Lesson learned 4 – Conduct enough proof of concepts and shadow your end users as much as possible


In the initial phases of the project, we conducted 4 POCs and solicited feedback from end users both from an application AND device perspective. iPad was the preferred device. We also got very good insights as to how the end users will actually use the application as we followed them during the day to maintenance sites as they were going about their days. This was critical for us to empathize and understand some of the pain points they experienced in the later stages of the project.



Lesson learned 5 – Don’t just listen to anecdotal feedback about sync performance, pull sync statistics to have the right data


In the course of the project, we started dreading the term “sync issue”. Don’t get me wrong, we had a LOT of these sync issues initially, some of them were due to poor network, some due to product issues, and some were triggered due to room for backend performance optimization. Regardless of the cause, everything was clubbed under the umbrella of “sync issues”. We resolved a lot of these sync issues, but there was still a negative perception about the solution.To get around this, we started pulling Agentry logs daily(server, events, messages log) etc. and started identifying patterns in these logs -> I cannot tell you how many server and messages logs I had to analyze. But the hard work paid off, we now have an automated excel sheet(and also an ABAP program), that takes agentry logs as inputs and gives us sync statistics as output. This gave us some data to turn around the “perception” around sync issues. See example below:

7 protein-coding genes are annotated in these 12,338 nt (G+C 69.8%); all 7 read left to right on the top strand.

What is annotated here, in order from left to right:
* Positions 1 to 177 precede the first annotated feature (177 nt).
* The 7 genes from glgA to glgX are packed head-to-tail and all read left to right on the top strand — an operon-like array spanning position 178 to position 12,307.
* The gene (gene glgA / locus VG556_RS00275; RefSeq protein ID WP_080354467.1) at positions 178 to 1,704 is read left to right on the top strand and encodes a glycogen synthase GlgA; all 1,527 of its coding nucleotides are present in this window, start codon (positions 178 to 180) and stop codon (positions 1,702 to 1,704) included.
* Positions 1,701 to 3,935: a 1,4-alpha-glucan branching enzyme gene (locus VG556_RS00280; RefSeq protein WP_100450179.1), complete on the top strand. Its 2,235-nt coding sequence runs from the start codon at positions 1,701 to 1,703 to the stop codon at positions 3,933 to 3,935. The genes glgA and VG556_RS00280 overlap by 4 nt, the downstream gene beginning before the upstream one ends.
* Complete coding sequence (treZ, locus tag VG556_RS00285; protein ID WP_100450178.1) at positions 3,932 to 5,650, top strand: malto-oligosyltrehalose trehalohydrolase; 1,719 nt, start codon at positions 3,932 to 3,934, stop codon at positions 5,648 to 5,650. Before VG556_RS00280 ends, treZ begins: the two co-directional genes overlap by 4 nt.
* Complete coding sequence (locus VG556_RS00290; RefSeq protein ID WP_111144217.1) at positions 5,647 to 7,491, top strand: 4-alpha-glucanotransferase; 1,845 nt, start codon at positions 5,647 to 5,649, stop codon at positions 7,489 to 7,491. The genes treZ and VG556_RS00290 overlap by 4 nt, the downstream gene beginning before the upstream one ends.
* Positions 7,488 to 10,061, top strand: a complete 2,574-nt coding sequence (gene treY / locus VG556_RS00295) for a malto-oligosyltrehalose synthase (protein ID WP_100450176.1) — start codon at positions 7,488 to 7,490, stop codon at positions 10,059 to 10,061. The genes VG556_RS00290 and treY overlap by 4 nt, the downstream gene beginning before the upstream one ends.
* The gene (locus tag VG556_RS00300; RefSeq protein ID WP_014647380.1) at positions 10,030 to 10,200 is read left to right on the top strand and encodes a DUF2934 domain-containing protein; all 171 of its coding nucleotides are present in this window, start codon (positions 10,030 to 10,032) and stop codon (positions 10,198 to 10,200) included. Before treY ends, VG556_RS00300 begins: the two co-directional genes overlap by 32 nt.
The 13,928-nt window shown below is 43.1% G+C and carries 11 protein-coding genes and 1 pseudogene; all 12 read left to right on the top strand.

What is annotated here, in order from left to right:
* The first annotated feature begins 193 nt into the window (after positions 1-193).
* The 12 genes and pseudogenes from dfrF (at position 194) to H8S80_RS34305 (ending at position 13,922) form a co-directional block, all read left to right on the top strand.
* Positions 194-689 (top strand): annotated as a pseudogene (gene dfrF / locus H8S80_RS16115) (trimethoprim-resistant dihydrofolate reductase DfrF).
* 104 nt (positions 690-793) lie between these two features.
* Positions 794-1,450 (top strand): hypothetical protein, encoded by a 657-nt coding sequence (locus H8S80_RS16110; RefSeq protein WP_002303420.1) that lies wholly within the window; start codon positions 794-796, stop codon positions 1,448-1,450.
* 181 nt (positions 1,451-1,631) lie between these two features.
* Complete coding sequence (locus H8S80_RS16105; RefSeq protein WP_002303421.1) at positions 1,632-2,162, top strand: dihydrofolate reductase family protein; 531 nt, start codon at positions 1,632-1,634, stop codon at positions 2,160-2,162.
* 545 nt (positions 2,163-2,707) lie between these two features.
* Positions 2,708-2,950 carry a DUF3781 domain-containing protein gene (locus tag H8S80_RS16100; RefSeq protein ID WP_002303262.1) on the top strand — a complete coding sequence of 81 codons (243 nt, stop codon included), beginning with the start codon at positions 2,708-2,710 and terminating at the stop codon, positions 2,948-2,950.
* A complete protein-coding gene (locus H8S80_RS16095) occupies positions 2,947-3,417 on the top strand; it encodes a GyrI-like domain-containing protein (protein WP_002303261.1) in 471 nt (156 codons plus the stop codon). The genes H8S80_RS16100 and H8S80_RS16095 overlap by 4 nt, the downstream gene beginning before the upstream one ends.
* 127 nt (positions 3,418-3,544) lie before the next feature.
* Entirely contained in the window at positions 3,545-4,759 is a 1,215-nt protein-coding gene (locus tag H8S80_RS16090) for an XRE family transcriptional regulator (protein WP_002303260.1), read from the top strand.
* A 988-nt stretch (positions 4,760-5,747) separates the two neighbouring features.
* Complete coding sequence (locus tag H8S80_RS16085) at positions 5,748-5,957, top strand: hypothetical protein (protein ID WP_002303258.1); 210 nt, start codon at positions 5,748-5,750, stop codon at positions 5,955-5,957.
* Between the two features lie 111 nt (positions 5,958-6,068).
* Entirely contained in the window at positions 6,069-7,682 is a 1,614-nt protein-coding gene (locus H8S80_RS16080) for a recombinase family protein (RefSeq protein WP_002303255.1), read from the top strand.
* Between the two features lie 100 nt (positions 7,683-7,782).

sync statistics.JPG


Lesson learned 6 – Use your application as your users would and do not underestimate the role of network, something as trivial as this can influence solution adoption


This in some way ties into lesson learned 4. As consultants, we were used to hooking devices to our mi-fi devices and working off of those. During pilot go live we realized that some of the client sites had network speeds of about 1 Mbps/second. Trying to perform an initial sync with a backend system with a lot of asset data is like trying to watch a 4 hr Netflix movie on a dial up connection. Moreover, we were told that the end users would come to the yard in the morning and sync their devices to get that day’s work on the device and then sync back again from the yard when they are back. We found out the end users were initiating syncs from the maintenance sites, some of these were in the middle of no where with bad network. All of these things should be cleared out before implementation. We need to understand that Agentry framework works in an offline setting, but needs good network for the syncs to go through without too many issues